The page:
Amonth ago, I resolved to publish an article every week no matter the odds. Since then, it has been anything but a smooth sail. There have been nights when I could write four articles in one sitting as well as others when I keep staring blankly at my voiceless keypads until one of us gives in to the creative process.

Also, a week ago, I set a challenge for myself to make my bed every morning and that too has been gruesome. Sticking to this challenge has seen me miss the bus to work, trip on my shoelaces while rushing out the door and squash bananas on my already-made bed while trying to multitask.

While the two scenarios I described above could not be any more different from each other, one truth threads finely through them both.

“Building a habit takes discipline.”

Very many of us make thoughtless remarks about how we want to start doing a couple of things and make them a habit. January 1 is probably the date when we hear a lot (too much, actually) of such statements. We kick off nicely for the first few days or weeks but begin to falter afterwards only to then completely abandon trying to develop that habit.

But the truth is that developing a habit is both easy and difficult. It is easy in concept, but difficult in its application and even more so in its sustenance. But there’s a hack!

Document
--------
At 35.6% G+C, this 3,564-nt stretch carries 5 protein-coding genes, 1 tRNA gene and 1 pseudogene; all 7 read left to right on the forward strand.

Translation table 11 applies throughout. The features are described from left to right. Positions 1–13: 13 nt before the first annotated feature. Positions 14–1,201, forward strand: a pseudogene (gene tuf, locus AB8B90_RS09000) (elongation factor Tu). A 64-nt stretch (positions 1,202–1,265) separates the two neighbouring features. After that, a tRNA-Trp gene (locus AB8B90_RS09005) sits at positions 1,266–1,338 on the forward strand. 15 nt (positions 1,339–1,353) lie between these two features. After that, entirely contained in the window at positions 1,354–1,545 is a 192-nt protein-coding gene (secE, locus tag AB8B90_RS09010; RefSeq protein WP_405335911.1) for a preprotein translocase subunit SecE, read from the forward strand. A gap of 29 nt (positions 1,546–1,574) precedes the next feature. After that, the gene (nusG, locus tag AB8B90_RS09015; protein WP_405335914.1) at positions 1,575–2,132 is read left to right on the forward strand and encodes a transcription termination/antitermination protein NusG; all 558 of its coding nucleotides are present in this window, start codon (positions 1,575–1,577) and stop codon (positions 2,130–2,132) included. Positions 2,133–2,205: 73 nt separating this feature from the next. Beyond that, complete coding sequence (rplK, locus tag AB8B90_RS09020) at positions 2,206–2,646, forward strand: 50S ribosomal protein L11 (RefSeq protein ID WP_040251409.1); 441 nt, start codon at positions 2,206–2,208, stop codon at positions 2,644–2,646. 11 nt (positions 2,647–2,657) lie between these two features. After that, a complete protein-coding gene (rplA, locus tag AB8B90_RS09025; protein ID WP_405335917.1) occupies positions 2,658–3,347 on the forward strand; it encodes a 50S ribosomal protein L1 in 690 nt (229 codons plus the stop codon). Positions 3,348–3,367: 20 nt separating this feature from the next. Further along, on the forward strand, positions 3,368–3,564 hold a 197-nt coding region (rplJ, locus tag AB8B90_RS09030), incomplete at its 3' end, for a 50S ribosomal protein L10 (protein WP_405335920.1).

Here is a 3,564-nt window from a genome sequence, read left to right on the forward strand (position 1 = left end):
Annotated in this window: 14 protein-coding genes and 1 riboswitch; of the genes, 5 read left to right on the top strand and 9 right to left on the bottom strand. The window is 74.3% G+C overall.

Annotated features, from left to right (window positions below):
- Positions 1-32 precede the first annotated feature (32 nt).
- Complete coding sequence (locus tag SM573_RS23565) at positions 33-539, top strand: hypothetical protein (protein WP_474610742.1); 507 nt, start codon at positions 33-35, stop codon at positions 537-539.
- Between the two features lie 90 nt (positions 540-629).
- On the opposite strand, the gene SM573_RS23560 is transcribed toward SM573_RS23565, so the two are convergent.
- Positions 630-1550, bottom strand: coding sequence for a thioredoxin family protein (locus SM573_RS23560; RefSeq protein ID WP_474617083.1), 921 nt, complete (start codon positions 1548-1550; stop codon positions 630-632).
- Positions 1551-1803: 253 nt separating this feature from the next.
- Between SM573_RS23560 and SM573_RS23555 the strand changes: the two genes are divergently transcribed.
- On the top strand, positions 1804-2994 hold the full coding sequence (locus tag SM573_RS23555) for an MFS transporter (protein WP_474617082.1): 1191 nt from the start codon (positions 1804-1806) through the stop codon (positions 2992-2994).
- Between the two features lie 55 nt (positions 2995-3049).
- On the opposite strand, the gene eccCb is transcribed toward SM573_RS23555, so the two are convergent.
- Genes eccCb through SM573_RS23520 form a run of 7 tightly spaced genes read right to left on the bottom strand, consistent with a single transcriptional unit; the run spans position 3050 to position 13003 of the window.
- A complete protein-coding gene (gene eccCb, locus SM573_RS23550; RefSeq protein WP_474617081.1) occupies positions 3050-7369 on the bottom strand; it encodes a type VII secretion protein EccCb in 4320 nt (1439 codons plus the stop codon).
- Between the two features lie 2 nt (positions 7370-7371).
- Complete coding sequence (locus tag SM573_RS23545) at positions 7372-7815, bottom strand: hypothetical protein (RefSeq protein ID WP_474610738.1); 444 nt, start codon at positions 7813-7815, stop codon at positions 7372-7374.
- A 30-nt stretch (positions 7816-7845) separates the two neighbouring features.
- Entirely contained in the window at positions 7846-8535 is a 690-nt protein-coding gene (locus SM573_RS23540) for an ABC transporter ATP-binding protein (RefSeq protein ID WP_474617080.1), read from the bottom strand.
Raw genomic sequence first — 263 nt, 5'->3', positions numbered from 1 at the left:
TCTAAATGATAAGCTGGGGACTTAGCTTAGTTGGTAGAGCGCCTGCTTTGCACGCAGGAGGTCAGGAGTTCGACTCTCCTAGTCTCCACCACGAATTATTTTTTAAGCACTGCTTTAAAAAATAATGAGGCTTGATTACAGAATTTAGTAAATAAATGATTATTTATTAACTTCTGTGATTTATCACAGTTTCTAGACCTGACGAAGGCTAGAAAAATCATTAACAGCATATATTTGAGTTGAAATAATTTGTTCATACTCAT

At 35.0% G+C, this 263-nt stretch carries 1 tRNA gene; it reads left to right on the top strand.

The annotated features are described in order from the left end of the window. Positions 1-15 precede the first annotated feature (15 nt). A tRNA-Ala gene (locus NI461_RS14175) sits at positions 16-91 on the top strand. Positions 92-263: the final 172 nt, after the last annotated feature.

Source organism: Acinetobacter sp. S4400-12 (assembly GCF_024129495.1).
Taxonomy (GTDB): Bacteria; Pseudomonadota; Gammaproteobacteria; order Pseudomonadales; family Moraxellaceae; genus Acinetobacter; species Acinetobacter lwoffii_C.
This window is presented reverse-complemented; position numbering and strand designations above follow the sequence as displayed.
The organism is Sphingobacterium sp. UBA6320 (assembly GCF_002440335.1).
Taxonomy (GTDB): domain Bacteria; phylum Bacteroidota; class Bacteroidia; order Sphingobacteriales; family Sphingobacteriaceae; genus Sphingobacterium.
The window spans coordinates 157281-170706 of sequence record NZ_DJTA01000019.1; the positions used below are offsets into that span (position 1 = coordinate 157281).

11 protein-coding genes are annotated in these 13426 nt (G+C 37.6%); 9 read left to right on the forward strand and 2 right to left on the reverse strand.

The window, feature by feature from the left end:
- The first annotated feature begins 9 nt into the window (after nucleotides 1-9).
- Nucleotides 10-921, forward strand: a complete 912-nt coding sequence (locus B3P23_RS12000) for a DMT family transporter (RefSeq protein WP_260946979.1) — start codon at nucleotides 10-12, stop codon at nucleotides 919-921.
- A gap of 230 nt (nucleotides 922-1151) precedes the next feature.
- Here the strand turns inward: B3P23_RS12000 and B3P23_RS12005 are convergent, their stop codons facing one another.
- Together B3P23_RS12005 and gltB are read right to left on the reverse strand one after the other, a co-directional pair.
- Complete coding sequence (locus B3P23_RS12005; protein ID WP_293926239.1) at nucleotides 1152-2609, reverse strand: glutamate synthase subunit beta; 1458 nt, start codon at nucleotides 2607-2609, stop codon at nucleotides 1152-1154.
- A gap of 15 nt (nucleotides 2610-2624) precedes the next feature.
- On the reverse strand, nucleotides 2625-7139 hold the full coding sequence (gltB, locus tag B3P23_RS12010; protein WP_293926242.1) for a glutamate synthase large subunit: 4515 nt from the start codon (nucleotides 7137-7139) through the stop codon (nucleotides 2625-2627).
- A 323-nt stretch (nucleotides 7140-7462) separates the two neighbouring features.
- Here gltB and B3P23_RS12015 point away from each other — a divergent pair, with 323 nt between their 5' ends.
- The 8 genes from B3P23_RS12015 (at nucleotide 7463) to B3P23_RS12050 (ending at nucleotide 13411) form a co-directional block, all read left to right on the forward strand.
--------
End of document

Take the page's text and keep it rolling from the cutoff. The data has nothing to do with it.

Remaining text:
“The key to developing or losing a habit lies in its exception.

Here’s what that means.

Developing a habit requires you to do the same thing repeatedly over a set period of time and remain consistent with it even beyond. Making an exception (i.e. an excuse to skip it for just once) disrupts that rhythm. Once the rhythm is disrupted, the habit is lost even before it forms.

I learnt that the hard way when I had earlier wanted to make journalling every day a habit. Everything was going well until I made an exception. Until I missed that one day. Then it became two days. Then another day. Then a week. Then it was all gone.

Losing a habit always begins with you making one exception.

“Everything that happens once can never happen again. But everything that happens twice will surely happen a third time.” — Paulo Coelho

Making one exception is not the end of that habit you are trying to develop. It only marks the beginning of the end. You can still avoid completely ruining that embryonic habit and realigning to the narrow path. But once you make the second exception, you’re bound to make the third; and we know how it all ends.

So this is why I have been missing buses, tripping on shoelaces, and leaving buttprints on my chair as I strive to build new habits. What I am really fighting is making that first exception.

Winning that fight is the hack to building new habits. Never make that first excuse!

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